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Quebec Spring

Jesse McLaren

April 5, 2012

On March 31, 8,000 people—including workers from across Quebec, Canada, and the world, and striking Quebec students—converged in Alma, Quebec to support workers fighting a lockout.

Quebec students have been on strike since February, against government plans to increase tuition by 75 per cent. Despite media and government attempts to divide them, and police attacking them, the strike wave has continued. For the first time anglophone students at Concordia and McGill have joined the strike wave, and Québec solidaire, Quebec’s left-wing electoral alternative, has been a vocal supporter.

There has also been solidarity from students on campuses in the rest of Canada—at McMaster, University of Toronto, Carleton, and University of King’s College in Halifax—in addition to support from the Canadian Federation of Students and the Canadian Association of University Teachers.

A high point of the strike wave was the magnificent demonstration on March 22, when 200,000 students and their allies marched in Montreal—the largest demonstration in Canada since the 2003 protest that stopped Canada from going to war in Iraq.

The last mass students strike in 2005 was started by a smaller coalition of student unions, CASSÉ, but grew to involve the larger student unions FEUQ and FECQ. This forced the government back on its plans to cut $103 million, but a debate opened up in the student movement—with the larger unions declaring victory but the more militant sections insisting on continuing the strike and even denouncing the end of the strike despite its winning its initial demand. This time around, CLASSE is larger and more rooted than CASSÉ; but similar debates are emerging about goals and also tactics—about how to continue the strike against a government that so far refuses to budge.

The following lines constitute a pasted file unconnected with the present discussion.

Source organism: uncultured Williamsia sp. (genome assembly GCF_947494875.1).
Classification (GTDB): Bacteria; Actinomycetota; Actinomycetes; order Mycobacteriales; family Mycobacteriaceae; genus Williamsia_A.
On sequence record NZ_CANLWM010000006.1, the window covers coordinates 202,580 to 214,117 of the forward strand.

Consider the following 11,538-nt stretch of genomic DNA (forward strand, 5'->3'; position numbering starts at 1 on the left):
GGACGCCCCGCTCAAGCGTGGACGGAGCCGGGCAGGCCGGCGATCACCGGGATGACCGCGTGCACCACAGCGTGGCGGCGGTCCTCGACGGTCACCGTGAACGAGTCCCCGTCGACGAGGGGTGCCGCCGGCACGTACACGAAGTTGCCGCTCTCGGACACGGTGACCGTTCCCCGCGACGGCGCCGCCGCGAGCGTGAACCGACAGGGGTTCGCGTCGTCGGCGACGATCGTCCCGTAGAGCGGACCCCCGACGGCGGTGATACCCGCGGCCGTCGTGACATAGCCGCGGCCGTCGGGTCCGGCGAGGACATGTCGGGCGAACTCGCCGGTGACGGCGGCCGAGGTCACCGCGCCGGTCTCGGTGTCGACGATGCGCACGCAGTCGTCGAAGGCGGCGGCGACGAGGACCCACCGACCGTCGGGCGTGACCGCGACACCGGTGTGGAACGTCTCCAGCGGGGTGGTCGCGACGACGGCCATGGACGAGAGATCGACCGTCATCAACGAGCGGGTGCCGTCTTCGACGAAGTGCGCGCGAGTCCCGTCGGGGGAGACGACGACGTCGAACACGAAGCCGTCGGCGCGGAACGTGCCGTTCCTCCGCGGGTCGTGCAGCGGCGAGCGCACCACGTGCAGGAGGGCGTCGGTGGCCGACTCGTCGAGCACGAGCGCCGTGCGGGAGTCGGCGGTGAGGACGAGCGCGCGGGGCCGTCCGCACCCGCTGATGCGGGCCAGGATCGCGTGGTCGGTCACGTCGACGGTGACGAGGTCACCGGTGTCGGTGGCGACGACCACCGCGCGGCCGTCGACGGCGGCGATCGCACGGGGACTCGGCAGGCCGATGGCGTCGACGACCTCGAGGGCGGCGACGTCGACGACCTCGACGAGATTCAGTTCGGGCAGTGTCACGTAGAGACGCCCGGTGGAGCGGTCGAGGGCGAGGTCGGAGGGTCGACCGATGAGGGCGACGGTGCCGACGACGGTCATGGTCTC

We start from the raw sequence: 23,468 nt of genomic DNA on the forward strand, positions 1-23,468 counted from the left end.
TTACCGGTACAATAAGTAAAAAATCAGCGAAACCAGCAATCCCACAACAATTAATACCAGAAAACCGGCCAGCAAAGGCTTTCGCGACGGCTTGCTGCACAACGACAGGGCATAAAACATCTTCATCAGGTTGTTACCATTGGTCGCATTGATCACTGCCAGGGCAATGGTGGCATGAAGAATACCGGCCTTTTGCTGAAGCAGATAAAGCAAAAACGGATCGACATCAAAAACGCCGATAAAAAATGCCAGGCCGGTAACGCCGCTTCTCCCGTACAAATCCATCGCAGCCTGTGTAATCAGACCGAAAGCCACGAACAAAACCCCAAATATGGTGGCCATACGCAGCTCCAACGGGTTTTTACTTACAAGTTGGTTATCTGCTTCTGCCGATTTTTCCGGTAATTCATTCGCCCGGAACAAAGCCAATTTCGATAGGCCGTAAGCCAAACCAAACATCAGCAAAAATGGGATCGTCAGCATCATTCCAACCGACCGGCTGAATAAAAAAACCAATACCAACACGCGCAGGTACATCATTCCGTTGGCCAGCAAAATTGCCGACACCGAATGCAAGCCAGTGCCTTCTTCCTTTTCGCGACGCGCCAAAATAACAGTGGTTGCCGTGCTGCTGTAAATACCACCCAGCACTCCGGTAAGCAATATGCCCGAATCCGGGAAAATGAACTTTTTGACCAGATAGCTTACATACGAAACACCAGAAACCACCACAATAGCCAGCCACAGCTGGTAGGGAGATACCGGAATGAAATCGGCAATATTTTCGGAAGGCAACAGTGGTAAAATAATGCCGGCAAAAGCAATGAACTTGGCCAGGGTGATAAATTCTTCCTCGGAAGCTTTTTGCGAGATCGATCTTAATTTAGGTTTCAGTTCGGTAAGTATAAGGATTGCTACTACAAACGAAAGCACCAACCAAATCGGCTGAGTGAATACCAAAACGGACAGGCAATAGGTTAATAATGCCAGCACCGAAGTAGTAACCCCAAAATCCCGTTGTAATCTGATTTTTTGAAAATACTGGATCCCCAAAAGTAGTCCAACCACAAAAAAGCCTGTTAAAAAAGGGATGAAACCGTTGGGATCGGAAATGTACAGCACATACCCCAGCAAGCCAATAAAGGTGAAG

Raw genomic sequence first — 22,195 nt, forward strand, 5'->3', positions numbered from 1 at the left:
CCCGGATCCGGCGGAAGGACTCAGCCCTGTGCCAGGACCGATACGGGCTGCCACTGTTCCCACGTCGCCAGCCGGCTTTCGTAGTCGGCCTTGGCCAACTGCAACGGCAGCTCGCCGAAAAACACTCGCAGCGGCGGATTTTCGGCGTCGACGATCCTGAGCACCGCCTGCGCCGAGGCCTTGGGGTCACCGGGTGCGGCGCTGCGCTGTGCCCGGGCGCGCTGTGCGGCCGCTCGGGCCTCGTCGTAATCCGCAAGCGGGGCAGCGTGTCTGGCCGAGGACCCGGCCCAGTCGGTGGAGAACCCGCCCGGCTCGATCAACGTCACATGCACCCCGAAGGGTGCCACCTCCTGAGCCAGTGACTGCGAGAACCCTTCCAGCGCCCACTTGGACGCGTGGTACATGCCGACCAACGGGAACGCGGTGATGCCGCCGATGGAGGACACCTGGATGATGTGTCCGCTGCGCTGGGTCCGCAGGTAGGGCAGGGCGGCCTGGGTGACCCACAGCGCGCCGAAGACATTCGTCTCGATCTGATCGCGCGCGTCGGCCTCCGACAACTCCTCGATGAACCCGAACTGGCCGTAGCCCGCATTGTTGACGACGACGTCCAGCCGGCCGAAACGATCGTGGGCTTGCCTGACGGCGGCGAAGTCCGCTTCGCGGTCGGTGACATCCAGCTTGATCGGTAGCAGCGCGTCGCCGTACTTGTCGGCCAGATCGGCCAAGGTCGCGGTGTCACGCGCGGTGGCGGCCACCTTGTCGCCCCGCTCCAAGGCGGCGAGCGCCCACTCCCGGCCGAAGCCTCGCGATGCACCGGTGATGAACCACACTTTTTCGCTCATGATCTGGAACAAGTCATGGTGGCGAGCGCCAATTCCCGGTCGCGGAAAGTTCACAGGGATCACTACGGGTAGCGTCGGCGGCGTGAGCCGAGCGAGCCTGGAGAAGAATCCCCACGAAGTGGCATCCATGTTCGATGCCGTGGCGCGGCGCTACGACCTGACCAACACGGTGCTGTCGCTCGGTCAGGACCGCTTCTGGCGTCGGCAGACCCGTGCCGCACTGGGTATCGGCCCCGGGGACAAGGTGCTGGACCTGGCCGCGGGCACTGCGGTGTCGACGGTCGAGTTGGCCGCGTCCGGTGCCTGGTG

Printemps érable

The sheer size of the strike is already building broader movements, from April 22 Earth Day protests to May Day workers protests. Some have called the movement “le printemps érable”—which means “Maple spring” but in French sounds similar to “Arab spring”. The involvement of workers has been key to the Arab spring—it was mass strikes by workers, inspired by student protests, that finally drove out dictators in Tunisia and Egypt—and the Quebec students could also act as the spark for the labour movement.

On March 19, Aveos workers blockaded a road outside Air Canada offices in Montreal to protest a mass layoff, and only moved after they were attacked by riot police. On March 22, the same day as the mass student strike, Air Canada workers in Montreal and Quebec joined the wildcat strike in solidarity with workers in Toronto.

On March 31, 800 workers in Alma, a town of 30,000 people three hours north of Quebec City, who have been locked out since New Years by mining giant Rio Tinto, welcomed a mass solidarity rally of 8,000—including the leadership of the CLASSE, buses of workers from every corner of Quebec, and a contingent from Québec solidaire. From outside Quebec there were buses of steelworkers from Hamilton and Toronto, solidarity from the Canadian Labour Congress and financial support from CAW—including workers from Kitimat, B.C., who are contributing $60,000 a month to Alma workers. There were also workers from Kentucky, Los Angeles, South Africa, Mexico, the Netherlands, Turkey, New Zealand and Australia.

The day of action in Alma was the second time in a month that Toronto steelworkers travelled 12 hours to give their solidarity, while workers in BC continue to provide financial support. This follows on other coordinated actions across Canada and Quebec—from the March 1 day of action by PSAC against the federal austerity budget, to the March 22 wildcat strike by Air Canada workers in Vancouver, Toronto, Montreal and Quebec City. Canada’s 1% rules by dividing, but resistance and solidarity of workers and students across Canada and Quebec is growing.

For information on the Quebec student strike visit or, and for information on the Rio Tinto lockout visit or

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